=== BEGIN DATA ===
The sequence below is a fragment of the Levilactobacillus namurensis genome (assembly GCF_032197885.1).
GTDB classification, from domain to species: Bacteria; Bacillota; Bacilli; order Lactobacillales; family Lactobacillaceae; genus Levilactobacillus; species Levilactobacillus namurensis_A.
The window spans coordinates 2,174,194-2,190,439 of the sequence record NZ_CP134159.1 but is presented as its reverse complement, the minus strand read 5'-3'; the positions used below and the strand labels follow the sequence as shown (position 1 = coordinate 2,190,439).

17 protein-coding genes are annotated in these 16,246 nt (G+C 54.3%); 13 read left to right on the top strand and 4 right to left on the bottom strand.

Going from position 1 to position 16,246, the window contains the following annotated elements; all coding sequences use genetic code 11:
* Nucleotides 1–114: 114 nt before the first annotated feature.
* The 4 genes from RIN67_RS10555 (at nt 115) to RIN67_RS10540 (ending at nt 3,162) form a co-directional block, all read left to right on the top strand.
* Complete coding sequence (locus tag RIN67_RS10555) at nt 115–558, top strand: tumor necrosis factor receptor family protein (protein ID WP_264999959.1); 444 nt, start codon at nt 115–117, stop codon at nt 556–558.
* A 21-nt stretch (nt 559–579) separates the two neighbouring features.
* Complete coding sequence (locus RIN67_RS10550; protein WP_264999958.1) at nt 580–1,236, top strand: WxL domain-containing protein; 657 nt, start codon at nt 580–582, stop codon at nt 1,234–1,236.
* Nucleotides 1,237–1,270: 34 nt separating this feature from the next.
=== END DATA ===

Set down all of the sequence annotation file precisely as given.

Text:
The sequence below is a fragment of the Levilactobacillus namurensis genome (assembly GCF_032197885.1).
GTDB classification, from domain to species: Bacteria; Bacillota; Bacilli; order Lactobacillales; family Lactobacillaceae; genus Levilactobacillus; species Levilactobacillus namurensis_A.
The window spans coordinates 2,174,194-2,190,439 of the sequence record NZ_CP134159.1 but is presented as its reverse complement, the minus strand read 5'-3'; the positions used below and the strand labels follow the sequence as shown (position 1 = coordinate 2,190,439).

17 protein-coding genes are annotated in these 16,246 nt (G+C 54.3%); 13 read left to right on the top strand and 4 right to left on the bottom strand.

Going from position 1 to position 16,246, the window contains the following annotated elements; all coding sequences use genetic code 11:
* Nucleotides 1–114: 114 nt before the first annotated feature.
* The 4 genes from RIN67_RS10555 (at nt 115) to RIN67_RS10540 (ending at nt 3,162) form a co-directional block, all read left to right on the top strand.
* Complete coding sequence (locus tag RIN67_RS10555) at nt 115–558, top strand: tumor necrosis factor receptor family protein (protein ID WP_264999959.1); 444 nt, start codon at nt 115–117, stop codon at nt 556–558.
* A 21-nt stretch (nt 559–579) separates the two neighbouring features.
* Complete coding sequence (locus RIN67_RS10550; protein WP_264999958.1) at nt 580–1,236, top strand: WxL domain-containing protein; 657 nt, start codon at nt 580–582, stop codon at nt 1,234–1,236.
* Nucleotides 1,237–1,270: 34 nt separating this feature from the next.